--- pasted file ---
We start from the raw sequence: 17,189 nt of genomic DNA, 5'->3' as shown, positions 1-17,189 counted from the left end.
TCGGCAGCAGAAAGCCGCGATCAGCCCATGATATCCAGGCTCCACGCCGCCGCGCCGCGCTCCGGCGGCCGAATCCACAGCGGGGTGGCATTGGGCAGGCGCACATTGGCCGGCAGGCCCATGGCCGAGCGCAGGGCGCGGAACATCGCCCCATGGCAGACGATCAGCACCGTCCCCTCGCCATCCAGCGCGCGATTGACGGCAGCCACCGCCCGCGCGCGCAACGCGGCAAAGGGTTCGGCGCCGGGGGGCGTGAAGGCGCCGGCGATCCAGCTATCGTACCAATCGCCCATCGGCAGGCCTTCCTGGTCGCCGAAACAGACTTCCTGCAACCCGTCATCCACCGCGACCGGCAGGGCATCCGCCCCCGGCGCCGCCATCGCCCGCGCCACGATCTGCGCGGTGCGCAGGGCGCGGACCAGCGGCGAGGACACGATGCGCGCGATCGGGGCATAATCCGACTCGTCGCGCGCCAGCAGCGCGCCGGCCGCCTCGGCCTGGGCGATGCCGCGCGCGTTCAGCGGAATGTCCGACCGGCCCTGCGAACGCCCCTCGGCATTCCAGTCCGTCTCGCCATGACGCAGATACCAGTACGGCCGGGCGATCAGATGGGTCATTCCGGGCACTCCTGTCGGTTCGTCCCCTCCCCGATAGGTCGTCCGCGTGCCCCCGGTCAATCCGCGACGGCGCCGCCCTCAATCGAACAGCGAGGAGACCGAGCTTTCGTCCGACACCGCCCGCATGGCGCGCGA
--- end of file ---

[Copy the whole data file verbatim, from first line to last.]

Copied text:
We start from the raw sequence: 17,189 nt of genomic DNA, 5'->3' as shown, positions 1-17,189 counted from the left end.
TCGGCAGCAGAAAGCCGCGATCAGCCCATGATATCCAGGCTCCACGCCGCCGCGCCGCGCTCCGGCGGCCGAATCCACAGCGGGGTGGCATTGGGCAGGCGCACATTGGCCGGCAGGCCCATGGCCGAGCGCAGGGCGCGGAACATCGCCCCATGGCAGACGATCAGCACCGTCCCCTCGCCATCCAGCGCGCGATTGACGGCAGCCACCGCCCGCGCGCGCAACGCGGCAAAGGGTTCGGCGCCGGGGGGCGTGAAGGCGCCGGCGATCCAGCTATCGTACCAATCGCCCATCGGCAGGCCTTCCTGGTCGCCGAAACAGACTTCCTGCAACCCGTCATCCACCGCGACCGGCAGGGCATCCGCCCCCGGCGCCGCCATCGCCCGCGCCACGATCTGCGCGGTGCGCAGGGCGCGGACCAGCGGCGAGGACACGATGCGCGCGATCGGGGCATAATCCGACTCGTCGCGCGCCAGCAGCGCGCCGGCCGCCTCGGCCTGGGCGATGCCGCGCGCGTTCAGCGGAATGTCCGACCGGCCCTGCGAACGCCCCTCGGCATTCCAGTCCGTCTCGCCATGACGCAGATACCAGTACGGCCGGGCGATCAGATGGGTCATTCCGGGCACTCCTGTCGGTTCGTCCCCTCCCCGATAGGTCGTCCGCGTGCCCCCGGTCAATCCGCGACGGCGCCGCCCTCAATCGAACAGCGAGGAGACCGAGCTTTCGTCCGACACCGCCCGCATGGCGCGCGA